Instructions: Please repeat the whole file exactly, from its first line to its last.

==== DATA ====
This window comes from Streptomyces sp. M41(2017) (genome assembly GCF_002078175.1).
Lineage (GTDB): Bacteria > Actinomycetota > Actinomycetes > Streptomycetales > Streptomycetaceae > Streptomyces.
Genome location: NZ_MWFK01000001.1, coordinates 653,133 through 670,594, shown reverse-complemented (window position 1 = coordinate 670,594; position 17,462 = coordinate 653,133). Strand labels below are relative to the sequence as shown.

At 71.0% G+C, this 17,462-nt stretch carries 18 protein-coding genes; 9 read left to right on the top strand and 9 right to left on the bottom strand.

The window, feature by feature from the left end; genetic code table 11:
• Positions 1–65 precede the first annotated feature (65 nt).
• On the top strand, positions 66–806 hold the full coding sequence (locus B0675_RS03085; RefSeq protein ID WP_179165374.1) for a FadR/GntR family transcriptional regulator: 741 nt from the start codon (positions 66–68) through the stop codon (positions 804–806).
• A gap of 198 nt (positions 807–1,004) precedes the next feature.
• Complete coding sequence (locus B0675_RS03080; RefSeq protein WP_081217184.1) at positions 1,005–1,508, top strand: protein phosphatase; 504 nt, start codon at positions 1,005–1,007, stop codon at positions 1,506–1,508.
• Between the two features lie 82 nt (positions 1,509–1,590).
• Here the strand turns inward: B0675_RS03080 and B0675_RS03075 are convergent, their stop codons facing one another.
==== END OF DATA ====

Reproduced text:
This window comes from Streptomyces sp. M41(2017) (genome assembly GCF_002078175.1).
Lineage (GTDB): Bacteria > Actinomycetota > Actinomycetes > Streptomycetales > Streptomycetaceae > Streptomyces.
Genome location: NZ_MWFK01000001.1, coordinates 653,133 through 670,594, shown reverse-complemented (window position 1 = coordinate 670,594; position 17,462 = coordinate 653,133). Strand labels below are relative to the sequence as shown.

At 71.0% G+C, this 17,462-nt stretch carries 18 protein-coding genes; 9 read left to right on the top strand and 9 right to left on the bottom strand.

The window, feature by feature from the left end; genetic code table 11:
• Positions 1–65 precede the first annotated feature (65 nt).
• On the top strand, positions 66–806 hold the full coding sequence (locus B0675_RS03085; RefSeq protein ID WP_179165374.1) for a FadR/GntR family transcriptional regulator: 741 nt from the start codon (positions 66–68) through the stop codon (positions 804–806).
• A gap of 198 nt (positions 807–1,004) precedes the next feature.
• Complete coding sequence (locus B0675_RS03080; RefSeq protein WP_081217184.1) at positions 1,005–1,508, top strand: protein phosphatase; 504 nt, start codon at positions 1,005–1,007, stop codon at positions 1,506–1,508.
• Between the two features lie 82 nt (positions 1,509–1,590).
• Here the strand turns inward: B0675_RS03080 and B0675_RS03075 are convergent, their stop codons facing one another.